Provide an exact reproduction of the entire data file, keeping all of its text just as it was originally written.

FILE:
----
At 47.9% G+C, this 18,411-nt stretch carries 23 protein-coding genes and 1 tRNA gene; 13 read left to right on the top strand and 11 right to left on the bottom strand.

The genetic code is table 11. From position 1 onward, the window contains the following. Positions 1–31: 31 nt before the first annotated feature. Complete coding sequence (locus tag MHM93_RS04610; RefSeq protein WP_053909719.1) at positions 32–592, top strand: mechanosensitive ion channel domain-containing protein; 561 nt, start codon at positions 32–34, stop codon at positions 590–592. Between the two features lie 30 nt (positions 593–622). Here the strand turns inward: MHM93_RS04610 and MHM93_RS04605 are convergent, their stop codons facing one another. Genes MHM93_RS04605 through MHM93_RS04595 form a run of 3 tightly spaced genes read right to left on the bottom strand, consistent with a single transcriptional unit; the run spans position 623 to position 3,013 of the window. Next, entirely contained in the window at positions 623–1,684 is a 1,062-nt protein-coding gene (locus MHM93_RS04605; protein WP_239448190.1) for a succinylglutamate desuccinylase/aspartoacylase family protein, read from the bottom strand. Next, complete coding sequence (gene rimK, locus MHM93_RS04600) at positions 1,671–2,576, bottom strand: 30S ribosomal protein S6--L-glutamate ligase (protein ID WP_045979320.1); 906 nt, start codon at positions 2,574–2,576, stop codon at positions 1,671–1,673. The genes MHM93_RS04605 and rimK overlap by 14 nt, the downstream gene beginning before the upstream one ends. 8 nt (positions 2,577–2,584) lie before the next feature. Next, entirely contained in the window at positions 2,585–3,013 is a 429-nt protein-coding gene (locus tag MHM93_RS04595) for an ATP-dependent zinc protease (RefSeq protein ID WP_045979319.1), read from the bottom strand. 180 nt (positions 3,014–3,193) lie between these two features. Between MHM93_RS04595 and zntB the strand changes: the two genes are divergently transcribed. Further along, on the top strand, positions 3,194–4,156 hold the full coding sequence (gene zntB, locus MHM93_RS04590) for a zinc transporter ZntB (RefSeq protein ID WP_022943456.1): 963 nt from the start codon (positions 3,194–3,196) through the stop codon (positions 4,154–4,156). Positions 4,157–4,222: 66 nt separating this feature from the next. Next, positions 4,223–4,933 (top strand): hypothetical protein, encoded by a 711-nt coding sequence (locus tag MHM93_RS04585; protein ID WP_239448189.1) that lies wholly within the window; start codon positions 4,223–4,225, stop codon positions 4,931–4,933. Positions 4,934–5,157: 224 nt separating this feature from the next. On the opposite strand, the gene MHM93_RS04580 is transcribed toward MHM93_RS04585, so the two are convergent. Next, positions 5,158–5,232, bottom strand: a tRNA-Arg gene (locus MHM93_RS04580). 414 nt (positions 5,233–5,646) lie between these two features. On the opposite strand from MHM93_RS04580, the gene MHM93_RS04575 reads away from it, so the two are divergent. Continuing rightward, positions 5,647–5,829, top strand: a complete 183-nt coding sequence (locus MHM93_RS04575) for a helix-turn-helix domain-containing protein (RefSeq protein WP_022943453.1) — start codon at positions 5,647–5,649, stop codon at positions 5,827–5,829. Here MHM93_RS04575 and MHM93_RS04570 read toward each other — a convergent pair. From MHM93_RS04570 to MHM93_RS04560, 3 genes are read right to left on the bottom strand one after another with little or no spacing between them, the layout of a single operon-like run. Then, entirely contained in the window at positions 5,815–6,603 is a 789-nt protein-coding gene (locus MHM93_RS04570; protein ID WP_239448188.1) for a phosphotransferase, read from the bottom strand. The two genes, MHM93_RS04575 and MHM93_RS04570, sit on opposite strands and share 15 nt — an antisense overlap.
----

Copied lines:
At 47.9% G+C, this 18,411-nt stretch carries 23 protein-coding genes and 1 tRNA gene; 13 read left to right on the top strand and 11 right to left on the bottom strand.

The genetic code is table 11. From position 1 onward, the window contains the following. Positions 1–31: 31 nt before the first annotated feature. Complete coding sequence (locus tag MHM93_RS04610; RefSeq protein WP_053909719.1) at positions 32–592, top strand: mechanosensitive ion channel domain-containing protein; 561 nt, start codon at positions 32–34, stop codon at positions 590–592. Between the two features lie 30 nt (positions 593–622). Here the strand turns inward: MHM93_RS04610 and MHM93_RS04605 are convergent, their stop codons facing one another. Genes MHM93_RS04605 through MHM93_RS04595 form a run of 3 tightly spaced genes read right to left on the bottom strand, consistent with a single transcriptional unit; the run spans position 623 to position 3,013 of the window. Next, entirely contained in the window at positions 623–1,684 is a 1,062-nt protein-coding gene (locus MHM93_RS04605; protein WP_239448190.1) for a succinylglutamate desuccinylase/aspartoacylase family protein, read from the bottom strand. Next, complete coding sequence (gene rimK, locus MHM93_RS04600) at positions 1,671–2,576, bottom strand: 30S ribosomal protein S6--L-glutamate ligase (protein ID WP_045979320.1); 906 nt, start codon at positions 2,574–2,576, stop codon at positions 1,671–1,673. The genes MHM93_RS04605 and rimK overlap by 14 nt, the downstream gene beginning before the upstream one ends. 8 nt (positions 2,577–2,584) lie before the next feature. Next, entirely contained in the window at positions 2,585–3,013 is a 429-nt protein-coding gene (locus tag MHM93_RS04595) for an ATP-dependent zinc protease (RefSeq protein ID WP_045979319.1), read from the bottom strand. 180 nt (positions 3,014–3,193) lie between these two features. Between MHM93_RS04595 and zntB the strand changes: the two genes are divergently transcribed. Further along, on the top strand, positions 3,194–4,156 hold the full coding sequence (gene zntB, locus MHM93_RS04590) for a zinc transporter ZntB (RefSeq protein ID WP_022943456.1): 963 nt from the start codon (positions 3,194–3,196) through the stop codon (positions 4,154–4,156). Positions 4,157–4,222: 66 nt separating this feature from the next. Next, positions 4,223–4,933 (top strand): hypothetical protein, encoded by a 711-nt coding sequence (locus tag MHM93_RS04585; protein ID WP_239448189.1) that lies wholly within the window; start codon positions 4,223–4,225, stop codon positions 4,931–4,933. Positions 4,934–5,157: 224 nt separating this feature from the next. On the opposite strand, the gene MHM93_RS04580 is transcribed toward MHM93_RS04585, so the two are convergent. Next, positions 5,158–5,232, bottom strand: a tRNA-Arg gene (locus MHM93_RS04580). 414 nt (positions 5,233–5,646) lie between these two features. On the opposite strand from MHM93_RS04580, the gene MHM93_RS04575 reads away from it, so the two are divergent. Continuing rightward, positions 5,647–5,829, top strand: a complete 183-nt coding sequence (locus MHM93_RS04575) for a helix-turn-helix domain-containing protein (RefSeq protein WP_022943453.1) — start codon at positions 5,647–5,649, stop codon at positions 5,827–5,829. Here MHM93_RS04575 and MHM93_RS04570 read toward each other — a convergent pair. From MHM93_RS04570 to MHM93_RS04560, 3 genes are read right to left on the bottom strand one after another with little or no spacing between them, the layout of a single operon-like run. Then, entirely contained in the window at positions 5,815–6,603 is a 789-nt protein-coding gene (locus MHM93_RS04570; protein ID WP_239448188.1) for a phosphotransferase, read from the bottom strand. The two genes, MHM93_RS04575 and MHM93_RS04570, sit on opposite strands and share 15 nt — an antisense overlap.